No wonder Congress and the Florida Legislature don't reflect mainstream voters from either political party. There are so few competitive races in this state for the U.S. House and the Legislature this year that most voters are left with little or no choice. That is not healthy for democracy, and the predictable result is that the priorities in Washington and Tallahassee are out of step with the priorities in local communities — and voter approval ratings of Congress and the Legislature are in the tank.
In the Legislature, 20 of the 40 Senate seats and all of the 120 House seats are up for grabs. Yet eight Senate Republican incumbents automatically kept their seats because they have no opposition. In the House, 38 seats are automatically filled because no one filed to run against 37 incumbents and one challenger. In Florida's 27-member congressional delegation, four incumbents are unopposed, including Reps. Gus Bilirakis, R-Palm Harbor, and Kathy Castor, D-Tampa. But the number of competitive races can be counted on one hand, with fingers left over.
There are a number of reasons for the lack of competition. The legislative and congressional districts still largely favor one political party, despite constitutional amendments that required state lawmakers to draw districts without trying to protect incumbents or political parties. A circuit court judge in Tallahassee is expected to rule soon on whether the congressional districts violated the amendment, and the issue ultimately will go to the Florida Supreme Court.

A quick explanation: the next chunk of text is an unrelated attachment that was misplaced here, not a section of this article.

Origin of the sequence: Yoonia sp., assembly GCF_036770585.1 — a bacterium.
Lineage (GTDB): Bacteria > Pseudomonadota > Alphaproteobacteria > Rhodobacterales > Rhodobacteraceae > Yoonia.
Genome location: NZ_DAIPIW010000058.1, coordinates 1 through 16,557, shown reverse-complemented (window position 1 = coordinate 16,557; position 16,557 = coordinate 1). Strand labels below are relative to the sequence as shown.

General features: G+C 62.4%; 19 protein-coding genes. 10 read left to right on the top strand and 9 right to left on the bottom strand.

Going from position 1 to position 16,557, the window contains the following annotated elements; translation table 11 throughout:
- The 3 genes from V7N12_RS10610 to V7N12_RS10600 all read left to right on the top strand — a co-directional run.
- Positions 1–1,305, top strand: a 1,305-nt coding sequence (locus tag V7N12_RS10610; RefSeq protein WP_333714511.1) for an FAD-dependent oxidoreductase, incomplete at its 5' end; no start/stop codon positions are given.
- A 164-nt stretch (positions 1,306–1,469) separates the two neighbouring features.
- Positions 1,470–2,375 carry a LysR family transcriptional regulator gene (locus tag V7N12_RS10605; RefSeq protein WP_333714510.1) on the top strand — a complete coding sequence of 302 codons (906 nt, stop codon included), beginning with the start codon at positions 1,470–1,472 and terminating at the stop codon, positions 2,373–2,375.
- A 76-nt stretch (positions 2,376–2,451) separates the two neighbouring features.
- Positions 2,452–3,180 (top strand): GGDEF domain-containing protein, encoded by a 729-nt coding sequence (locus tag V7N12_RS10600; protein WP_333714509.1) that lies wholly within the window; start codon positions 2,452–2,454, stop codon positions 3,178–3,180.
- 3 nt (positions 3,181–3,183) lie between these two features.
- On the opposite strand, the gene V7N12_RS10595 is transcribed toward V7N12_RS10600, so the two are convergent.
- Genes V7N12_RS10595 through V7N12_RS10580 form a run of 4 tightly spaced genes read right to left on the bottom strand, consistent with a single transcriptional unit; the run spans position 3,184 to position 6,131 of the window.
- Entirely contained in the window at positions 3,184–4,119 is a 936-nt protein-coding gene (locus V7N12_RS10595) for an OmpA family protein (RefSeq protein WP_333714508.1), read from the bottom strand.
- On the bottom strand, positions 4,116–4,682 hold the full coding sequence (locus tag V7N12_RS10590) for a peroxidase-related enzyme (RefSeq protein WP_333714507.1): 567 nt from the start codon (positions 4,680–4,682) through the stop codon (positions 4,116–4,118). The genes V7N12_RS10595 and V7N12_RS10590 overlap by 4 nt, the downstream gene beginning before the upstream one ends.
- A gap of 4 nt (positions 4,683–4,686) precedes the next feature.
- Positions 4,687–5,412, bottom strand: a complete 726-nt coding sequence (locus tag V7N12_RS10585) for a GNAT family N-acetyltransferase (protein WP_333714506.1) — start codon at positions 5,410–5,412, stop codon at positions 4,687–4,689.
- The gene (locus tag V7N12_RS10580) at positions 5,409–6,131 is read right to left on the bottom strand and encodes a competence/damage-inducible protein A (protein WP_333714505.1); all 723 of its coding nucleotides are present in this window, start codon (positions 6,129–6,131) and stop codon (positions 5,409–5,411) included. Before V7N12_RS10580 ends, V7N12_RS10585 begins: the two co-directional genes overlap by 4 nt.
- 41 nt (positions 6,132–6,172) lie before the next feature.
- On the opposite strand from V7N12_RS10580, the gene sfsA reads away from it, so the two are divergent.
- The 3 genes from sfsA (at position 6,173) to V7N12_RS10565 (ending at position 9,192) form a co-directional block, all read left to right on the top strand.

Second, the fundraising demands for running for the Legislature and Congress are overwhelming. Even legislative candidates regularly raise $250,000 or more, and that rules out virtually anyone who cannot tap into special interest money. The price for running for Congress is even higher, and the outcomes of those races can be decided by outside groups that raise millions and air television attack ads. The result is that too often the only candidates willing to run are independently wealthy or have such modest incomes that they want the government paycheck.
Third, the Florida Democratic Party remains weak even though registered Democrats outnumber Republicans and President Barack Obama won the state twice. With U.S. Sen. Bill Nelson the only Democrat elected statewide and Republicans controlling the congressional delegation, the Legislature, the Cabinet and the Governor's Mansion, the Republican Party of Florida remains much better positioned to raise money and recruit attractive candidates.
For representative government to work, voters need to see more viable candidates and more competitive races on Election Day. Florida's changing demographics gradually will help provide more political balance. But in the long run it will take more fairly drawn congressional and legislative districts, and campaign finance reform, to really level the playing field.